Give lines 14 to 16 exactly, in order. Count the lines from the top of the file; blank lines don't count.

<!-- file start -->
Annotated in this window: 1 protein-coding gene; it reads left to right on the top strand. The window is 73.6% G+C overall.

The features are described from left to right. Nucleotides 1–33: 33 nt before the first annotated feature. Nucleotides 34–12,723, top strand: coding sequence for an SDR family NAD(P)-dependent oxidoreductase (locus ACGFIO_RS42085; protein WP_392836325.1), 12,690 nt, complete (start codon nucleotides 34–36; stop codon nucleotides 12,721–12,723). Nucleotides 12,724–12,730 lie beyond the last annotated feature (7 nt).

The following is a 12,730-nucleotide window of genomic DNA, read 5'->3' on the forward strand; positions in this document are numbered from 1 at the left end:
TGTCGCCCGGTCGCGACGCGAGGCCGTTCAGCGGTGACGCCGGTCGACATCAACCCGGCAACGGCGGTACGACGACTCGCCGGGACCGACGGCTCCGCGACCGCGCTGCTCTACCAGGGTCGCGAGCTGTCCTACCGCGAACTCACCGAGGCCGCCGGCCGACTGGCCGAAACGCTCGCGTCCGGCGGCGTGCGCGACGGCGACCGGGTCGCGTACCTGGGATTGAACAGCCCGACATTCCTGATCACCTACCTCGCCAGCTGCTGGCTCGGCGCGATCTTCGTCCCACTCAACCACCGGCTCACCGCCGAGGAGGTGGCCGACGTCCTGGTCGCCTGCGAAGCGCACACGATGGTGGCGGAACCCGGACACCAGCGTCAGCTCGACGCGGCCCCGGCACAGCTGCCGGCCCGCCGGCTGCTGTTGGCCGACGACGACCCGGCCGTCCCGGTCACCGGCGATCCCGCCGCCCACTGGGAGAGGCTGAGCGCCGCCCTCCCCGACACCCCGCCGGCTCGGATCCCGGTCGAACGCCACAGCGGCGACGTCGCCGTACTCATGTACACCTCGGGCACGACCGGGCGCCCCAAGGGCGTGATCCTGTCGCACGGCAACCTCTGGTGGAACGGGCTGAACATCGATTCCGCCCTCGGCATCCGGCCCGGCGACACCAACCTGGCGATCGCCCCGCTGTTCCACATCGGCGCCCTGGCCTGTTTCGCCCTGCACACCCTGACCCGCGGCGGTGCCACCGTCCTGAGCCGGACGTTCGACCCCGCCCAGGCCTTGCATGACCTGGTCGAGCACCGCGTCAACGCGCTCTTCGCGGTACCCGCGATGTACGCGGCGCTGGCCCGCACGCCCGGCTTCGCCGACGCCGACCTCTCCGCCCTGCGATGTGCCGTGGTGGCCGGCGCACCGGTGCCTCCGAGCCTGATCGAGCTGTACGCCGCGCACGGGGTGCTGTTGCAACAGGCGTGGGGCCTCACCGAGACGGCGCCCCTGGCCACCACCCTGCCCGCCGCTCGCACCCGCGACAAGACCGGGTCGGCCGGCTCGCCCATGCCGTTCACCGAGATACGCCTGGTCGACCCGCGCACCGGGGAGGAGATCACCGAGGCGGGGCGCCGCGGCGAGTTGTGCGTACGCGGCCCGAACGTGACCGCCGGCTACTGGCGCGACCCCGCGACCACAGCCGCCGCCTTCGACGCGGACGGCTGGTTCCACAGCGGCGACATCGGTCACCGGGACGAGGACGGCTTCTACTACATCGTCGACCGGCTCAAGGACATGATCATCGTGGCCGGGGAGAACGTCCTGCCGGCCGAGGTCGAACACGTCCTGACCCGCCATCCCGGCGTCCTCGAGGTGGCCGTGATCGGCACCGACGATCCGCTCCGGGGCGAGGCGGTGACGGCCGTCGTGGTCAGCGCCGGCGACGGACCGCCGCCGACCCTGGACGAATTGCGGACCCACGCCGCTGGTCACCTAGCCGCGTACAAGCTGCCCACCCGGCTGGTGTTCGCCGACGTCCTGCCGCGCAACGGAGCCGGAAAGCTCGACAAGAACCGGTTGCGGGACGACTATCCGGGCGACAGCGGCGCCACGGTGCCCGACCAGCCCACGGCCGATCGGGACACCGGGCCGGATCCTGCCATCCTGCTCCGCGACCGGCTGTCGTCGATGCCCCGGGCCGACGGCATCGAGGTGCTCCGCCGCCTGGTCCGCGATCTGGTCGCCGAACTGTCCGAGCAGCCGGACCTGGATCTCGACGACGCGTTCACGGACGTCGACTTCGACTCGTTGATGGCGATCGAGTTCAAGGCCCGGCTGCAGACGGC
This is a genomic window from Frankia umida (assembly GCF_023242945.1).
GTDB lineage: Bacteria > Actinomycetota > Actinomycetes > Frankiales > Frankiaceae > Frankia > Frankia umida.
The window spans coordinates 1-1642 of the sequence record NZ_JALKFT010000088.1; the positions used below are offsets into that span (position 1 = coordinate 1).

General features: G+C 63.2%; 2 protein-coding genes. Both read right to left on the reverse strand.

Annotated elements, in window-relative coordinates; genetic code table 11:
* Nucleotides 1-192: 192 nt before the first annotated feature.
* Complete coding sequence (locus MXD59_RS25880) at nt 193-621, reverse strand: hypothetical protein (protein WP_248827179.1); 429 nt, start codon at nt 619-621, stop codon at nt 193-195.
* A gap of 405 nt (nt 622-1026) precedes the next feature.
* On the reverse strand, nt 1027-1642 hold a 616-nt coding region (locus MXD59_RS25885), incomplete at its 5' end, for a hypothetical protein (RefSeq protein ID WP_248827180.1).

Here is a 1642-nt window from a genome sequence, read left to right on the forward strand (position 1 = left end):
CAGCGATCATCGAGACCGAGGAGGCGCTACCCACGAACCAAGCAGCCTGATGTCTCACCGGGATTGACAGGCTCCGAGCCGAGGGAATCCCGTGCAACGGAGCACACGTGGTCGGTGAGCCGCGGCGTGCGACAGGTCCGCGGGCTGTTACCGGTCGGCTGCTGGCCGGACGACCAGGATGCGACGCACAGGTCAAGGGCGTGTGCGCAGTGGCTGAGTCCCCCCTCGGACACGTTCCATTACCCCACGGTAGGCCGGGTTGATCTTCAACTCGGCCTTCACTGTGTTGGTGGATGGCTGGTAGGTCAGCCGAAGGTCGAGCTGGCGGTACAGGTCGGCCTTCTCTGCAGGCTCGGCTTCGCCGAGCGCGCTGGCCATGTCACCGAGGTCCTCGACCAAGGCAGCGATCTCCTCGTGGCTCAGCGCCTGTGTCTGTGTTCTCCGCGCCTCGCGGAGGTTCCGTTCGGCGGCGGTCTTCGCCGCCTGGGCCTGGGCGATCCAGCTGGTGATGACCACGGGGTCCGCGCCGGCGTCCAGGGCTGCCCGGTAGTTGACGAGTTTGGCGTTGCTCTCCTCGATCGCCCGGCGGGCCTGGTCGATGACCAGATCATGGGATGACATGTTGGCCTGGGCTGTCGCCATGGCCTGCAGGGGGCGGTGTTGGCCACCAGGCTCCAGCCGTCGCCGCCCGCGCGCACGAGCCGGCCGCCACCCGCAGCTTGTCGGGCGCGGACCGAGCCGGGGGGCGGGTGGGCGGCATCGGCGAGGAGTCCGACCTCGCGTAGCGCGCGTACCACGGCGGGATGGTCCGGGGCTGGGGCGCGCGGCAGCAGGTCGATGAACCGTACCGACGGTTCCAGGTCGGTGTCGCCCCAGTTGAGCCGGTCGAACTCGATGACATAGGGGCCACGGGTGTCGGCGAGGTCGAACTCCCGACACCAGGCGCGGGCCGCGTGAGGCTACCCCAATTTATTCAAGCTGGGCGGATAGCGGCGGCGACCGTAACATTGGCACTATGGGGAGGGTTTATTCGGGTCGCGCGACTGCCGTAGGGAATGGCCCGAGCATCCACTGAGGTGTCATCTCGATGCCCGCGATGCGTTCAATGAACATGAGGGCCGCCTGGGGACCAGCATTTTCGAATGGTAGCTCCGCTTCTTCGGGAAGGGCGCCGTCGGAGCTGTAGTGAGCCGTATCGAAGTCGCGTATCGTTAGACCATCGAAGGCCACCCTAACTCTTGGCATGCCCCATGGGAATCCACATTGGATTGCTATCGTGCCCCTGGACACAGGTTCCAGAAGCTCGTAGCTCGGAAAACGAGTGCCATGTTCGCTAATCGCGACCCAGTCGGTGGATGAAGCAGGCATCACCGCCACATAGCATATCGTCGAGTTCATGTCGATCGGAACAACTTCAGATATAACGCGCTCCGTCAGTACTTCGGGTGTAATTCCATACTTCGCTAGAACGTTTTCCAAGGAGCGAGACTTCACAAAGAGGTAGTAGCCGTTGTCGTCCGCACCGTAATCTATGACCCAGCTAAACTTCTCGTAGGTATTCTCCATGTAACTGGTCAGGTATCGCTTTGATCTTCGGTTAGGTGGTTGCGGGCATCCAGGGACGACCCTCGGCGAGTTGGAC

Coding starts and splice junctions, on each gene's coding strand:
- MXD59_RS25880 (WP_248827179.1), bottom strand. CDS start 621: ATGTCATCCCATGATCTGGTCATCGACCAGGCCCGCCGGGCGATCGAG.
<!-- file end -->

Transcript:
Here is a 1642-nt window from a genome sequence, read left to right on the forward strand (position 1 = left end):
CAGCGATCATCGAGACCGAGGAGGCGCTACCCACGAACCAAGCAGCCTGATGTCTCACCGGGATTGACAGGCTCCGAGCCGAGGGAATCCCGTGCAACGGAGCACACGTGGTCGGTGAGCCGCGGCGTGCGACAGGTCCGCGGGCTGTTACCGGTCGGCTGCTGGCCGGACGACCAGGATGCGACGCACAGGTCAAGGGCGTGTGCGCAGTGGCTGAGTCCCCCCTCGGACACGTTCCATTACCCCACGGTAGGCCGGGTTGATCTTCAACTCGGCCTTCACTGTGTTGGTGGATGGCTGGTAGGTCAGCCGAAGGTCGAGCTGGCGGTACAGGTCGGCCTTCTCTGCAGGCTCGGCTTCGCCGAGCGCGCTGGCCATGTCACCGAGGTCCTCGACCAAGGCAGCGATCTCCTCGTGGCTCAGCGCCTGTGTCTGTGTTCTCCGCGCCTCGCGGAGGTTCCGTTCGGCGGCGGTCTTCGCCGCCTGGGCCTGGGCGATCCAGCTGGTGATGACCACGGGGTCCGCGCCGGCGTCCAGGGCTGCCCGGTAGTTGACGAGTTTGGCGTTGCTCTCCTCGATCGCCCGGCGGGCCTGGTCGATGACCAGATCATGGGATGACATGTTGGCCTGGGCTGTCGCCATGGCCTGCAGGGGGCGGTGTTGGCCACCAGGCTCCAGCCGTCGCCGCCCGCGCGCACGAGCCGGCCGCCACCCGCAGCTTGTCGGGCGCGGACCGAGCCGGGGGGCGGGTGGGCGGCATCGGCGAGGAGTCCGACCTCGCGTAGCGCGCGTACCACGGCGGGATGGTCCGGGGCTGGGGCGCGCGGCAGCAGGTCGATGAACCGTACCGACGGTTCCAGGTCGGTGTCGCCCCAGTTGAGCCGGTCGAACTCGATGACATAGGGGCCACGGGTGTCGGCGAGGTCGAACTCCCGACACCAGGCGCGGGCCGCGTGAGGCTACCCCAATTTATTCAAGCTGGGCGGATAGCGGCGGCGACCGTAACATTGGCACTATGGGGAGGGTTTATTCGGGTCGCGCGACTGCCGTAGGGAATGGCCCGAGCATCCACTGAGGTGTCATCTCGATGCCCGCGATGCGTTCAATGAACATGAGGGCCGCCTGGGGACCAGCATTTTCGAATGGTAGCTCCGCTTCTTCGGGAAGGGCGCCGTCGGAGCTGTAGTGAGCCGTATCGAAGTCGCGTATCGTTAGACCATCGAAGGCCACCCTAACTCTTGGCATGCCCCATGGGAATCCACATTGGATTGCTATCGTGCCCCTGGACACAGGTTCCAGAAGCTCGTAGCTCGGAAAACGAGTGCCATGTTCGCTAATCGCGACCCAGTCGGTGGATGAAGCAGGCATCACCGCCACATAGCATATCGTCGAGTTCATGTCGATCGGAACAACTTCAGATATAACGCGCTCCGTCAGTACTTCGGGTGTAATTCCATACTTCGCTAGAACGTTTTCCAAGGAGCGAGACTTCACAAAGAGGTAGTAGCCGTTGTCGTCCGCACCGTAATCTATGACCCAGCTAAACTTCTCGTAGGTATTCTCCATGTAACTGGTCAGGTATCGCTTTGATCTTCGGTTAGGTGGTTGCGGGCATCCAGGGACGACCCTCGGCGAGTTGGAC

Coding starts and splice junctions, on each gene's coding strand: